Oil and natural gas producers got a dose of good news Wednesday when the House Appropriations Committee released its fiscal year (FY) 2012 spending bill for the Interior Department, Environmental Protection Agency (EPA) and related agencies.
President Obama's proposals to increase onshore and offshore fees for producers were absent from the $27.5 billion appropriations measure, which is $2.1 billion less than this year's level and $3.8 billion below the president's request for FY 2012, which begins Oct. 1.
The spending bill excludes the president's "ill-conceived proposal" to increase offshore oil and gas fees by $55 million, which "could harm American businesses during this economic downturn and put brakes on future domestic energy," said the statement released by the GOP-led House Appropriations Committee.
Interior's Bureau of Ocean Energy Management, Regulation and Enforcement would receive $154 million for FY 2012, which is $72 million below the current level due to the transfer of royalty fee management to the Office of the Secretary. The funding is sufficient for the agency to hire new safety and environmental inspectors, the committee said.
The budget for the Bureau of Land Management (BLM) does not include the president's proposal to increase onshore oil and gas fees by $38 million. The House appropriations panel has set aside $1 billion for BLM in FY 2012, which is $63 million less than the current level.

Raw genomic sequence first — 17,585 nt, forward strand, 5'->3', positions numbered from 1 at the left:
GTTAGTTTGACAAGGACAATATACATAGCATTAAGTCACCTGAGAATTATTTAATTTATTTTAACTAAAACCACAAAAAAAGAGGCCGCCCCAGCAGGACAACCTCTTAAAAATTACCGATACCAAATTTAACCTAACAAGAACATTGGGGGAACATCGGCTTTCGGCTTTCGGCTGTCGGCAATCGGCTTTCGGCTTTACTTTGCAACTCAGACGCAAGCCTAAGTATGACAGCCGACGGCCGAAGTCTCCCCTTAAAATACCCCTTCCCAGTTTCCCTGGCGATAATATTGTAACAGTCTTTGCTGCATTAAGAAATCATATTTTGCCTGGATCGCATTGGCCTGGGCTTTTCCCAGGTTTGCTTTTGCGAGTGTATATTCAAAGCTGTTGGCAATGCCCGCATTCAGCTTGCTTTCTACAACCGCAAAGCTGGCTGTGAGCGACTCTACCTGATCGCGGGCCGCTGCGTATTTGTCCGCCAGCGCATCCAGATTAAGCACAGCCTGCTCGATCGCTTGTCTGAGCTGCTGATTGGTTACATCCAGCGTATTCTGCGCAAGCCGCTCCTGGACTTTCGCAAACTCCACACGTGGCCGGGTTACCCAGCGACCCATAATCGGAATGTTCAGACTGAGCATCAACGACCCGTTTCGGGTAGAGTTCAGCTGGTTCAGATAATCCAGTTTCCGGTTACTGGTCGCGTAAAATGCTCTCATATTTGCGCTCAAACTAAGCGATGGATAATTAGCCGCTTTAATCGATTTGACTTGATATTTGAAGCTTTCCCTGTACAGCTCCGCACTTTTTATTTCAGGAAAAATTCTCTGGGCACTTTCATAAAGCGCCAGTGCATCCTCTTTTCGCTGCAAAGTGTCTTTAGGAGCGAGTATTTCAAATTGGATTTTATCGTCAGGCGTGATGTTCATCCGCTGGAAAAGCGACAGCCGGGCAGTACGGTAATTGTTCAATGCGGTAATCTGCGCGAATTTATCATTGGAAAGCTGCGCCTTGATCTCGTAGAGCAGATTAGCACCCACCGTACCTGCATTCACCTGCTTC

The measure also sets the parameters for EPA approval of exploration permits. It mirrors the legislation (HR 2021) passed in the House last month that would force the EPA to act on exploratory air permits within a six-month time frame and would limit the ability of opponents to use the EPA's Environmental Appeals Board to invalidate the permits for offshore exploration (see Daily GPI, June 24). Sen. Lisa Murkowski (R-AK) has introduced a companion bill in the Senate.
The panel proposes to cut FY 2012 funding for the EPA to the bone -- to $7.1 billion, which is $1.5 billion, or 18%, below the current year's funding and $1.8 billion less than what Obama requested for the agency. Funding for EPA is below its FY 2006 level by $468 million.
Some of the proposed EPA cuts would impact: the Clean Water and Drinking Water State Revolving Fund; grants for state implementation of environmental programs; funding to regulate greenhouse gases; EPA operations/administration; and EPA regulatory programs.
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